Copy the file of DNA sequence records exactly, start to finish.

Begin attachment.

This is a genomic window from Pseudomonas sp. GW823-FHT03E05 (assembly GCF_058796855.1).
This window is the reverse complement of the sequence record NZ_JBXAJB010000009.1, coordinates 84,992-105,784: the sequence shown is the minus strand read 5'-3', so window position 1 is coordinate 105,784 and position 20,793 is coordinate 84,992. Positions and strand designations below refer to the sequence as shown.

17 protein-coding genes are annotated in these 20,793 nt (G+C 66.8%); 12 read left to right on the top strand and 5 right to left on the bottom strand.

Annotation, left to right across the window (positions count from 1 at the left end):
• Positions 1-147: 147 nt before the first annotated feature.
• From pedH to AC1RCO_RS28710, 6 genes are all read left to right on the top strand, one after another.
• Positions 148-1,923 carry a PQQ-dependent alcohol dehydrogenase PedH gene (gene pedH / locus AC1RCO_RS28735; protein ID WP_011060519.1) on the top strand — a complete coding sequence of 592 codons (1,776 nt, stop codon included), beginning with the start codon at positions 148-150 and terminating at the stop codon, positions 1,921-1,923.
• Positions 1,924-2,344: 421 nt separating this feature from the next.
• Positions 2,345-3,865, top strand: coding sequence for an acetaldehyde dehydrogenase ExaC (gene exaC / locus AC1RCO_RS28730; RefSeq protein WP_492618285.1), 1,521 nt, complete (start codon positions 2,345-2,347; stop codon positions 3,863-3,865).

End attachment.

This is a genomic window from Pseudomonas sp. GW823-FHT03E05 (assembly GCF_058796855.1).
This window is the reverse complement of the sequence record NZ_JBXAJB010000009.1, coordinates 84,992-105,784: the sequence shown is the minus strand read 5'-3', so window position 1 is coordinate 105,784 and position 20,793 is coordinate 84,992. Positions and strand designations below refer to the sequence as shown.

17 protein-coding genes are annotated in these 20,793 nt (G+C 66.8%); 12 read left to right on the top strand and 5 right to left on the bottom strand.

Annotation, left to right across the window (positions count from 1 at the left end):
• Positions 1-147: 147 nt before the first annotated feature.
• From pedH to AC1RCO_RS28710, 6 genes are all read left to right on the top strand, one after another.
• Positions 148-1,923 carry a PQQ-dependent alcohol dehydrogenase PedH gene (gene pedH / locus AC1RCO_RS28735; protein ID WP_011060519.1) on the top strand — a complete coding sequence of 592 codons (1,776 nt, stop codon included), beginning with the start codon at positions 148-150 and terminating at the stop codon, positions 1,921-1,923.
• Positions 1,924-2,344: 421 nt separating this feature from the next.
• Positions 2,345-3,865, top strand: coding sequence for an acetaldehyde dehydrogenase ExaC (gene exaC / locus AC1RCO_RS28730; RefSeq protein WP_492618285.1), 1,521 nt, complete (start codon positions 2,345-2,347; stop codon positions 3,863-3,865).